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on video BEWARE Of These 3 Common Wiring Mistakes On Outlets & Switches

 

Doing it yourself (DIY) is often a great way to fix up your house and add value to one of the largest investments you will ever make. However, amateur electrical projects are a completely different story.


Here's a list of common home electrical mistakes made by well-meaning do-it-yourselfers. Unfortunately, these errors don't just endanger your electrical system itself; they can also create a potential fire hazard or electrocution risk. Beware!


Common Electrical Mistakes Homeowners Make

Improper Grounding/Bonding

Grounding is an important step in making your home electrical system safe. Basically, a ground wire channels electrical surges harmlessly into the earth.


Bonding entails connecting electrically conductive equipment to the system ground. Without this protection, you face the danger that the breaker won't trip when you get short circuits. Professional electricians know this, but many homeowners don't.


No GFCI Installed

The Canadian Electrical Code requires GFCI (ground fault circuit interrupter) outlets for shock protection in all locations near water and/or the earth, such as kitchens, bathrooms, outdoors, etc.


Installation of a GFCI outlet is tricky, involving 2 sets of terminals; if it's done by a non-skilled individual, the terminals can easily be connected backwards. The result? No more shock protection.


Overloading Circuits

Professionals know how to test electric circuits for electrical load capacity to avoid overload. Amateurs, on the other hand, will often merrily keep adding plugs onto a certain circuit, which is not safe and may exceed the rating of standard 14-2 wire and 15Amp breaker.


Faulty Wire Connections

Another of the common home electrical mistakes is incorrect wire connections. They might be installed without a wire nut or with the wrong conduit fittings (which means that they won’t be watertight). If they are metal, then they're not properly bonded. Loose connections can create electrical shorts, your light bulbs to keep burning out as well as hard-to-diagnose issues downstream of the electrical connection.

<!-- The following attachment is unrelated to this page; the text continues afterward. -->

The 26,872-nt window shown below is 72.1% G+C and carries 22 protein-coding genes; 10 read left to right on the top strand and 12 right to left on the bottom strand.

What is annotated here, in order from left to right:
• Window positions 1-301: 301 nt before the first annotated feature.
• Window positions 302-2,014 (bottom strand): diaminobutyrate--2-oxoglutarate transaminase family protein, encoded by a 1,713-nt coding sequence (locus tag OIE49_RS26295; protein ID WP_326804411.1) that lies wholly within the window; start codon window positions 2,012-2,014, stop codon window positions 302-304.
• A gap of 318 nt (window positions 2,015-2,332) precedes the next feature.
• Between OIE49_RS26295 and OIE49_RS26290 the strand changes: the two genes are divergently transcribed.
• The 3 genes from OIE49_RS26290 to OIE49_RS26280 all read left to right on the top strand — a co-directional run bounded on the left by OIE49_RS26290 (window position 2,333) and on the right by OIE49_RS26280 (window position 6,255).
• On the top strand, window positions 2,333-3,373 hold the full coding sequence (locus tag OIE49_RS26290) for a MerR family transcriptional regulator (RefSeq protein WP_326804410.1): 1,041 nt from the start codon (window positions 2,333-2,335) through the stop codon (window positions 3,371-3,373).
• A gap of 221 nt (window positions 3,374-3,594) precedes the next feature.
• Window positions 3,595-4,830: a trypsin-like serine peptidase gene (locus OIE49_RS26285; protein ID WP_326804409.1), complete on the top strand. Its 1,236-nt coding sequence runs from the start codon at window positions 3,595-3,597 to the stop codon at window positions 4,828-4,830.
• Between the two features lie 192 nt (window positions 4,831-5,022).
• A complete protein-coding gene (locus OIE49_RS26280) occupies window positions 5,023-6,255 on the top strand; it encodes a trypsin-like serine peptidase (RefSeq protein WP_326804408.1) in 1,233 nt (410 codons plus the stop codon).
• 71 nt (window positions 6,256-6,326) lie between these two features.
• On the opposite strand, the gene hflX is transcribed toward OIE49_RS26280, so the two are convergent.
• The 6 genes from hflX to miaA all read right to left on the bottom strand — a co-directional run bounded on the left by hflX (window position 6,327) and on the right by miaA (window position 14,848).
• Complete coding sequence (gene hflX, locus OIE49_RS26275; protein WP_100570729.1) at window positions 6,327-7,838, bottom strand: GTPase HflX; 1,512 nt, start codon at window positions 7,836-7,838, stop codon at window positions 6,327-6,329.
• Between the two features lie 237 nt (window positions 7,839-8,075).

Improper Junction Box

When adding a new light fixture or installing a new electrical outlet, a steel or plastic junction box should be used. In fact, anywhere an electrical connection is made, it must be within a proper junction box.


This safety rule is designed both to protect your electrical connections and to prevent the spread of sparks and heat if you have a short circuit or loose connection. Junction boxes can not be buried or hidden in walls, floors or ceilings; they must be flush with your drywall and accessible in case electrical repairs are needed.

 

Doing it yourself (DIY) is often a great way to fix up your house and add value to one of the largest investments you will ever make. However, amateur electrical projects are a completely different story.


Here's a list of common home electrical mistakes made by well-meaning do-it-yourselfers. Unfortunately, these errors don't just endanger your electrical system itself; they can also create a potential fire hazard or electrocution risk. Beware!


Common Electrical Mistakes Homeowners Make

Improper Grounding/Bonding

Grounding is an important step in making your home electrical system safe. Basically, a ground wire channels electrical surges harmlessly into the earth.


Bonding entails connecting electrically conductive equipment to the system ground. Without this protection, you face the danger that the breaker won't trip when you get short circuits. Professional electricians know this, but many homeowners don't.


No GFCI Installed

The Canadian Electrical Code requires GFCI (ground fault circuit interrupter) outlets for shock protection in all locations near water and/or the earth, such as kitchens, bathrooms, outdoors, etc.


Installation of a GFCI outlet is tricky, involving 2 sets of terminals; if it's done by a non-skilled individual, the terminals can easily be connected backwards. The result? No more shock protection.


Overloading Circuits

Professionals know how to test electric circuits for electrical load capacity to avoid overload. Amateurs, on the other hand, will often merrily keep adding plugs onto a certain circuit, which is not safe and may exceed the rating of standard 14-2 wire and 15Amp breaker.


Faulty Wire Connections

Another of the common home electrical mistakes is incorrect wire connections. They might be installed without a wire nut or with the wrong conduit fittings (which means that they won’t be watertight). If they are metal, then they're not properly bonded. Loose connections can create electrical shorts, your light bulbs to keep burning out as well as hard-to-diagnose issues downstream of the electrical connection.


Improper Junction Box

When adding a new light fixture or installing a new electrical outlet, a steel or plastic junction box should be used. In fact, anywhere an electrical connection is made, it must be within a proper junction box.


This safety rule is designed both to protect your electrical connections and to prevent the spread of sparks and heat if you have a short circuit or loose connection. Junction boxes can not be buried or hidden in walls, floors or ceilings; they must be flush with your drywall and accessible in case electrical repairs are needed.

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